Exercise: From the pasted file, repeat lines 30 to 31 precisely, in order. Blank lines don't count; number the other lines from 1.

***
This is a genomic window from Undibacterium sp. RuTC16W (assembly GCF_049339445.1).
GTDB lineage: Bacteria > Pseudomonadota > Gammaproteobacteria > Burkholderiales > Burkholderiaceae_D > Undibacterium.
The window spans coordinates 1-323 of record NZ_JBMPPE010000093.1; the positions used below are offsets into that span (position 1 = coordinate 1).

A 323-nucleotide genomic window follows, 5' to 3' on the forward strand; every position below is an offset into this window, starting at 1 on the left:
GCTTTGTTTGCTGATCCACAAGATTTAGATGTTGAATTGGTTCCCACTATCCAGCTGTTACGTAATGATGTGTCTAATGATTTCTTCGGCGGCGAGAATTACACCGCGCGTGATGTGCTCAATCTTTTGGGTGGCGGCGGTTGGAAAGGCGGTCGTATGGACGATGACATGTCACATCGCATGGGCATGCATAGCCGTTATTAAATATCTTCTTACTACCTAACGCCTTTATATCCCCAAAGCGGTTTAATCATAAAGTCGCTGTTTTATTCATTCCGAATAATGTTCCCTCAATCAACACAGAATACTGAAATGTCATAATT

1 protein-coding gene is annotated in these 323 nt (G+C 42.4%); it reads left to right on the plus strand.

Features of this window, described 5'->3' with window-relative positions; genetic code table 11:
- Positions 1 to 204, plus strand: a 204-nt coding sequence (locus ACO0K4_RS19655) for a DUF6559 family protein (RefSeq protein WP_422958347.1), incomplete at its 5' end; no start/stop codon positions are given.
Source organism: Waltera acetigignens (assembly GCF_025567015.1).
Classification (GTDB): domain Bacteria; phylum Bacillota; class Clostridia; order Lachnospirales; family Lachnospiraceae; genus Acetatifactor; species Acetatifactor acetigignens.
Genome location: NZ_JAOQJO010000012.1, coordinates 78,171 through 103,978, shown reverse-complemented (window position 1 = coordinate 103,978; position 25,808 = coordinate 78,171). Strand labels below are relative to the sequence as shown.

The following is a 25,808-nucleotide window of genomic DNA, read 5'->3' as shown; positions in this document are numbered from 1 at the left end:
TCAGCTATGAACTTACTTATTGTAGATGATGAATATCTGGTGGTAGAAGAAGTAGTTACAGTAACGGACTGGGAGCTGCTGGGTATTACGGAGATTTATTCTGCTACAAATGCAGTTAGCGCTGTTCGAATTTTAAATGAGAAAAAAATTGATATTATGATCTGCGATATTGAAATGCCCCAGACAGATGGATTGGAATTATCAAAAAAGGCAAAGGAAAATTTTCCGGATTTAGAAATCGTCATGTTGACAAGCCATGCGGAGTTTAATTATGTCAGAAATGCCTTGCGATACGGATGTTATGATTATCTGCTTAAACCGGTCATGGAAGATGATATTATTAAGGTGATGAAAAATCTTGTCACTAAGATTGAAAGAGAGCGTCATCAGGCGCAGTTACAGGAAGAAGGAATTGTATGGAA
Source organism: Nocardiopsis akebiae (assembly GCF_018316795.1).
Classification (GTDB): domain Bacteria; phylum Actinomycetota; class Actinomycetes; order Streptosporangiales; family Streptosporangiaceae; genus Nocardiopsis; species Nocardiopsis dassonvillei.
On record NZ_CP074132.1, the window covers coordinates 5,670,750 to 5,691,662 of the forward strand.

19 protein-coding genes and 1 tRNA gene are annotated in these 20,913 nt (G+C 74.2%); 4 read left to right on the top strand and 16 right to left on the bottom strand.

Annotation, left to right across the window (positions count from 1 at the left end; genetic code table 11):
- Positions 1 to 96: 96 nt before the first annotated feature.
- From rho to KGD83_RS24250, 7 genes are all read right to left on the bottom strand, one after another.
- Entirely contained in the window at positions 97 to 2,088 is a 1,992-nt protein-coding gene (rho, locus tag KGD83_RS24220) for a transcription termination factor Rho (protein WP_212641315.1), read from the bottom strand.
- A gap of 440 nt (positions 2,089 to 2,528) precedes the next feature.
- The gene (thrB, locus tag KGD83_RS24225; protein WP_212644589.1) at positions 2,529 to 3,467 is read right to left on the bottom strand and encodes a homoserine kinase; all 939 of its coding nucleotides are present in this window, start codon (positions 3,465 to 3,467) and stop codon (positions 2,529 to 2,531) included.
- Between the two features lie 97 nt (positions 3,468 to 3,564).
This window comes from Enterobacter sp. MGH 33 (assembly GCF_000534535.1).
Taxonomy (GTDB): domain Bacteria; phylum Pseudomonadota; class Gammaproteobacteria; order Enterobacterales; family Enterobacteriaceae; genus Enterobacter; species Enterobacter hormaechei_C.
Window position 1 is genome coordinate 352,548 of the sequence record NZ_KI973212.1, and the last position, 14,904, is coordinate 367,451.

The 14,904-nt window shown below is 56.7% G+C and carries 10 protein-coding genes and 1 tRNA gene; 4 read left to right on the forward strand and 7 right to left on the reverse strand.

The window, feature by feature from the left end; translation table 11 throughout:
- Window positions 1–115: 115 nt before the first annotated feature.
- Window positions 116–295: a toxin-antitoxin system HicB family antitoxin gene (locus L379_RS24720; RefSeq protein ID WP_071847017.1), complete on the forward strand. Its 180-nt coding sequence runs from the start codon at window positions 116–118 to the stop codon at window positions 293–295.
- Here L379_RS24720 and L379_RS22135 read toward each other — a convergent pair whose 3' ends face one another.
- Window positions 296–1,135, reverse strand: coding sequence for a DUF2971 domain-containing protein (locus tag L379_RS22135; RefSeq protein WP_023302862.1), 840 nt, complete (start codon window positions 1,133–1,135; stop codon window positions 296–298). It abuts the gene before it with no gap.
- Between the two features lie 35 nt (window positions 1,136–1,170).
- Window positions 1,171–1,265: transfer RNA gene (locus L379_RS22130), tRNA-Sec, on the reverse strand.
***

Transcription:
- Window positions 1–115: 115 nt before the first annotated feature.
- Window positions 116–295: a toxin-antitoxin system HicB family antitoxin gene (locus L379_RS24720; RefSeq protein ID WP_071847017.1), complete on the forward strand. Its 180-nt coding sequence runs from the start codon at window positions 116–118 to the stop codon at window positions 293–295.